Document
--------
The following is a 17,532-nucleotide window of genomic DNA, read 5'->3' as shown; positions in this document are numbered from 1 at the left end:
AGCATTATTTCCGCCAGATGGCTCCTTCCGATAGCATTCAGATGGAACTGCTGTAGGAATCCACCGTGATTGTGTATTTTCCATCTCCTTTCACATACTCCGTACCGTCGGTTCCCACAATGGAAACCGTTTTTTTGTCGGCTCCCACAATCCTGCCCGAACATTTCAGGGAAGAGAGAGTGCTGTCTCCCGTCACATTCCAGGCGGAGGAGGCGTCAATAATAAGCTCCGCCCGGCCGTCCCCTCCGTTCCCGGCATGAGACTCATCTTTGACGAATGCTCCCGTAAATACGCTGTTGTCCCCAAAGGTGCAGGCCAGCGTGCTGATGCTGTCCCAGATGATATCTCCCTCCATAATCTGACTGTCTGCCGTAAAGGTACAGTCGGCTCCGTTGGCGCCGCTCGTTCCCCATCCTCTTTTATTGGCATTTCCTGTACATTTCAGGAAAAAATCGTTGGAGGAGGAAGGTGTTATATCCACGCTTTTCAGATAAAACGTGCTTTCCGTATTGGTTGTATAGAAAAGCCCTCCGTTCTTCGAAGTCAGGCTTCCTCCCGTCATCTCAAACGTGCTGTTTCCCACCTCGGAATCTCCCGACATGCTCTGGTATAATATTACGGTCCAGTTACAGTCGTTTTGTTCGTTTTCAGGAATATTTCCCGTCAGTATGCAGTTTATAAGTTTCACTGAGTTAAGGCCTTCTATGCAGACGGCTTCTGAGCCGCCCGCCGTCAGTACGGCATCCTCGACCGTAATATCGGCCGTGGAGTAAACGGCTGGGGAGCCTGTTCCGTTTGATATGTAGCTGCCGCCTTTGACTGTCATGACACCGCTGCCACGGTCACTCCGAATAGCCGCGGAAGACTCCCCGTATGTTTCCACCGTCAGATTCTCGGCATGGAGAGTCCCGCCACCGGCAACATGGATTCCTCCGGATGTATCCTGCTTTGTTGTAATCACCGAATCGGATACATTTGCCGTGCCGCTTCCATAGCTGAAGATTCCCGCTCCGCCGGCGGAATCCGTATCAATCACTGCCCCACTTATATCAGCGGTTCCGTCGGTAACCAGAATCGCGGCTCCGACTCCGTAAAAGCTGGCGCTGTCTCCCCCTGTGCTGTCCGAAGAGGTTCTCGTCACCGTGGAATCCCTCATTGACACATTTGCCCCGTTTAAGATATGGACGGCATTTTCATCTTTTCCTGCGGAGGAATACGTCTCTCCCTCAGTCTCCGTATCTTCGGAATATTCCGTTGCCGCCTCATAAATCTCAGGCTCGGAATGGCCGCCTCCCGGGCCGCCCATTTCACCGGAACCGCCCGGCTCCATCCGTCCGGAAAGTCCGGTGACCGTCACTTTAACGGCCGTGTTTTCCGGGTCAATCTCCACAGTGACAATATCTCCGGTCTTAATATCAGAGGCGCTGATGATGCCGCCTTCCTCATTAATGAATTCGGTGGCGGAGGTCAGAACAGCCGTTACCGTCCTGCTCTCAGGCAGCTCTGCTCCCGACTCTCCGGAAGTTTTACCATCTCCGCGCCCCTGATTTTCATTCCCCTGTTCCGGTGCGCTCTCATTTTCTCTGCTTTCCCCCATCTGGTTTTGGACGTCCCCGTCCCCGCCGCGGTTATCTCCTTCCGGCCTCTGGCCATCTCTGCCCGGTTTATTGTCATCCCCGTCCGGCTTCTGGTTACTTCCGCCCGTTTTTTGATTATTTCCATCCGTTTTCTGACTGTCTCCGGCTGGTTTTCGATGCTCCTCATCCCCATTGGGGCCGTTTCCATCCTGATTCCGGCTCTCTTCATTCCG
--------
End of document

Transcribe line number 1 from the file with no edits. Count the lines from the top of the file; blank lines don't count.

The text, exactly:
The following is a 17,532-nucleotide window of genomic DNA, read 5'->3' as shown; positions in this document are numbered from 1 at the left end: